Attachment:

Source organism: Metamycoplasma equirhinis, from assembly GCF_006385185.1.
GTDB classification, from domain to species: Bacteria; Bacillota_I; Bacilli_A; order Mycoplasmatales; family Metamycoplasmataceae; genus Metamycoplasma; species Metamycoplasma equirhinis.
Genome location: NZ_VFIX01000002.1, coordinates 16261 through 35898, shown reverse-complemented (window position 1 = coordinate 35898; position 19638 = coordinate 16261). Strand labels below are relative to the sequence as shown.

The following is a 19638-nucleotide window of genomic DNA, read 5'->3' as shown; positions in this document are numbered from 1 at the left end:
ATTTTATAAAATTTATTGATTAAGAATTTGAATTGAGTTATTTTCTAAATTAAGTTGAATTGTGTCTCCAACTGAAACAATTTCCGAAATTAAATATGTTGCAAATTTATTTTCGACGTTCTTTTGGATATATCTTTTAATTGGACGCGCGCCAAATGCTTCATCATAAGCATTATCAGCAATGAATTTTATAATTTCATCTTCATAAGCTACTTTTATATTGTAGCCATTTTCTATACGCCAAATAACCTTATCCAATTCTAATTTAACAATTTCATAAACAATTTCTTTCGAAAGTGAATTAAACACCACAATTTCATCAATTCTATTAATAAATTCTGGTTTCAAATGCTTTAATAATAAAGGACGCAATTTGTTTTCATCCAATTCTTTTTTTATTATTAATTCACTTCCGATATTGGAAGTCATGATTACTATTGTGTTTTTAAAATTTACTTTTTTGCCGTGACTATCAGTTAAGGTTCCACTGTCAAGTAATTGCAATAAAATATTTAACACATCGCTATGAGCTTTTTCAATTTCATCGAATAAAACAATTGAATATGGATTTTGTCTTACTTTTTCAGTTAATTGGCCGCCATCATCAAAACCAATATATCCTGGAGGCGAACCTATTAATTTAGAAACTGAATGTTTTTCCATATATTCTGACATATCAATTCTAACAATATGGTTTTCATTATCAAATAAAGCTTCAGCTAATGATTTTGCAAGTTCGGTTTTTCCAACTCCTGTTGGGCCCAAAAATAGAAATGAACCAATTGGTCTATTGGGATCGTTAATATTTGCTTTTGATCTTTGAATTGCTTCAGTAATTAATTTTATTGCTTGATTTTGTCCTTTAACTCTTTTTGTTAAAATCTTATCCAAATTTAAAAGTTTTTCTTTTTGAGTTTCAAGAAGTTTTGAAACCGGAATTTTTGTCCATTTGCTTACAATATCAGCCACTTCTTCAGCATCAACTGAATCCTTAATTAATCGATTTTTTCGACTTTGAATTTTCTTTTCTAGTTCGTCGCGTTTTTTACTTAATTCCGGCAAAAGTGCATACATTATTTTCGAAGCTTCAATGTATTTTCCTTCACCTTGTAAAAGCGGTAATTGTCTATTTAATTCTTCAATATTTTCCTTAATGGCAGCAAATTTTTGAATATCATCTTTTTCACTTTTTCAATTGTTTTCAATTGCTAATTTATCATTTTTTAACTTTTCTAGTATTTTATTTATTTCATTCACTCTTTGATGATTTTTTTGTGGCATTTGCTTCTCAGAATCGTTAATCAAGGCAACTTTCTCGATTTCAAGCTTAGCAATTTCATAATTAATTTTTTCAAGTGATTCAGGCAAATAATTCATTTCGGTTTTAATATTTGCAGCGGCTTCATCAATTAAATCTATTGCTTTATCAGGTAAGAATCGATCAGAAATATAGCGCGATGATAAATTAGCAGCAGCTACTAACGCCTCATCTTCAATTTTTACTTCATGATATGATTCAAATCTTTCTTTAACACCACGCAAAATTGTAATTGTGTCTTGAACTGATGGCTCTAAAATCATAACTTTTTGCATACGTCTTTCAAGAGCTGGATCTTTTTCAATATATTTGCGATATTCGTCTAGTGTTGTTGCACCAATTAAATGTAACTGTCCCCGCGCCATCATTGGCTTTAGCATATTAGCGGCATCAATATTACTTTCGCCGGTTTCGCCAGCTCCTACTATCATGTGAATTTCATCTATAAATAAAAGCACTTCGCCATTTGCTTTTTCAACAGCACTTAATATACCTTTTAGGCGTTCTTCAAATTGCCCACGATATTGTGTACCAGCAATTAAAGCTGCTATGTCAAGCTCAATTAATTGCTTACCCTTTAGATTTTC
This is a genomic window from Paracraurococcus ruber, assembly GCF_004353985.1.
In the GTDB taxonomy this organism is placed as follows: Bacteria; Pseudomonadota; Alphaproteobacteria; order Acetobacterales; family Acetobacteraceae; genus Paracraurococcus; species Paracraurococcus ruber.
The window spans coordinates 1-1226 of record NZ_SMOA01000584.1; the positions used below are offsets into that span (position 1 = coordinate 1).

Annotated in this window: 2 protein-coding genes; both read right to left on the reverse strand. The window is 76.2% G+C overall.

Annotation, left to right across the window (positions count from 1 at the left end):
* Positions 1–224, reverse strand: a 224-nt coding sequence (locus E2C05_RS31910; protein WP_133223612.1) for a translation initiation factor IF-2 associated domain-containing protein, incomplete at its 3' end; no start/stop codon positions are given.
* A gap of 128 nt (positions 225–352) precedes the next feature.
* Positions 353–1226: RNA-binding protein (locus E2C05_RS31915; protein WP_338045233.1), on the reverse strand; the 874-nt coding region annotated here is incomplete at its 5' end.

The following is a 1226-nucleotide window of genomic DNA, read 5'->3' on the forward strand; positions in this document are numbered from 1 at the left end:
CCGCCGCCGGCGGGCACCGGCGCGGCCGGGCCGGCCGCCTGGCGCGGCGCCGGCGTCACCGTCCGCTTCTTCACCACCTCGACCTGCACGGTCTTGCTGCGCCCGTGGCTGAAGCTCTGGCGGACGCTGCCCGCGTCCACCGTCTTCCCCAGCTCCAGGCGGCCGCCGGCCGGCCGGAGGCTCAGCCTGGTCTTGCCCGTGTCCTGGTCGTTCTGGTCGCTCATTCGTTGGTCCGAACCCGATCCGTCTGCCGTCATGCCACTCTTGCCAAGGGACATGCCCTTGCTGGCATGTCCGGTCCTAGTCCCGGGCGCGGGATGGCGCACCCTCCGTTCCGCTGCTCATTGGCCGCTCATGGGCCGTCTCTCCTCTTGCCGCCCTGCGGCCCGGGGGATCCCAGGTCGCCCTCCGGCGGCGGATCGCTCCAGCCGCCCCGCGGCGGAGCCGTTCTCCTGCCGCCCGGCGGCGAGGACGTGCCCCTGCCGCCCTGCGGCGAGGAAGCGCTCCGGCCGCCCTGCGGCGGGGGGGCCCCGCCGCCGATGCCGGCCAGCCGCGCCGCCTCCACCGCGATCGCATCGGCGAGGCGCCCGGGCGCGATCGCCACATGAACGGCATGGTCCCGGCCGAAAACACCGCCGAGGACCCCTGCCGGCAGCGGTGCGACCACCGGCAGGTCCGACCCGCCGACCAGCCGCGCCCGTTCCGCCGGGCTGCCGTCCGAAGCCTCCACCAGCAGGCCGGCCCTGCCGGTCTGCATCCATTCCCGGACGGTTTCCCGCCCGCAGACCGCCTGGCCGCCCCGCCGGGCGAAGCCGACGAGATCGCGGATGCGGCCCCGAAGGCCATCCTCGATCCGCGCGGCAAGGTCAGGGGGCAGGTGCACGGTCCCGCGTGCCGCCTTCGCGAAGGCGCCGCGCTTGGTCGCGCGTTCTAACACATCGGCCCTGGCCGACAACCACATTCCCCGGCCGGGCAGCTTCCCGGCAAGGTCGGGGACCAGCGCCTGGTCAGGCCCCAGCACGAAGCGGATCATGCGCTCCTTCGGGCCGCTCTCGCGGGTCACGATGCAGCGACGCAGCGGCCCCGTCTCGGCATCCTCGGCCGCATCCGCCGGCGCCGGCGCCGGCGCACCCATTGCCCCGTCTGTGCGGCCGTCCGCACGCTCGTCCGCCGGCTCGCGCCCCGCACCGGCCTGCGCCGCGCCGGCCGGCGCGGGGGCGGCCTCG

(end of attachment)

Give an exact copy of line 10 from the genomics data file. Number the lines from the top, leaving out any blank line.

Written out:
Annotation, left to right across the window (positions count from 1 at the left end):